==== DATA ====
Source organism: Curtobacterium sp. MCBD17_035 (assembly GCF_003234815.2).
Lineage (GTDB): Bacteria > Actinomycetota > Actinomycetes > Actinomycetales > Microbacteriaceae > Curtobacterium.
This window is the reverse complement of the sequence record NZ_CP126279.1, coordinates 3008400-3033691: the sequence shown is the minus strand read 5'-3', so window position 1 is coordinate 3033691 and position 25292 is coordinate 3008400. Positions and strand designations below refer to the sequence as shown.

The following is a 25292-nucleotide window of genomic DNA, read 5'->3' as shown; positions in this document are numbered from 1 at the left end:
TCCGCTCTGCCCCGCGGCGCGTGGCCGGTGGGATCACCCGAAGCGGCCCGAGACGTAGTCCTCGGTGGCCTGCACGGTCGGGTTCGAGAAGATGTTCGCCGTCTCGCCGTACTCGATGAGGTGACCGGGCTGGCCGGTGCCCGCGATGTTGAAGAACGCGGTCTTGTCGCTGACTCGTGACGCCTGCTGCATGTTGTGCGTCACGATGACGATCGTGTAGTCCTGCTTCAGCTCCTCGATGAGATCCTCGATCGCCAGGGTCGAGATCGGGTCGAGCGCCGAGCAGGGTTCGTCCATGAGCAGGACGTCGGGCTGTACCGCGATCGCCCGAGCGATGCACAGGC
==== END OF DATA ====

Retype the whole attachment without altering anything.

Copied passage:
Source organism: Curtobacterium sp. MCBD17_035 (assembly GCF_003234815.2).
Lineage (GTDB): Bacteria > Actinomycetota > Actinomycetes > Actinomycetales > Microbacteriaceae > Curtobacterium.
This window is the reverse complement of the sequence record NZ_CP126279.1, coordinates 3008400-3033691: the sequence shown is the minus strand read 5'-3', so window position 1 is coordinate 3033691 and position 25292 is coordinate 3008400. Positions and strand designations below refer to the sequence as shown.

The following is a 25292-nucleotide window of genomic DNA, read 5'->3' as shown; positions in this document are numbered from 1 at the left end:
TCCGCTCTGCCCCGCGGCGCGTGGCCGGTGGGATCACCCGAAGCGGCCCGAGACGTAGTCCTCGGTGGCCTGCACGGTCGGGTTCGAGAAGATGTTCGCCGTCTCGCCGTACTCGATGAGGTGACCGGGCTGGCCGGTGCCCGCGATGTTGAAGAACGCGGTCTTGTCGCTGACTCGTGACGCCTGCTGCATGTTGTGCGTCACGATGACGATCGTGTAGTCCTGCTTCAGCTCCTCGATGAGATCCTCGATCGCCAGGGTCGAGATCGGGTCGAGCGCCGAGCAGGGTTCGTCCATGAGCAGGACGTCGGGCTGTACCGCGATCGCCCGAGCGATGCACAGGC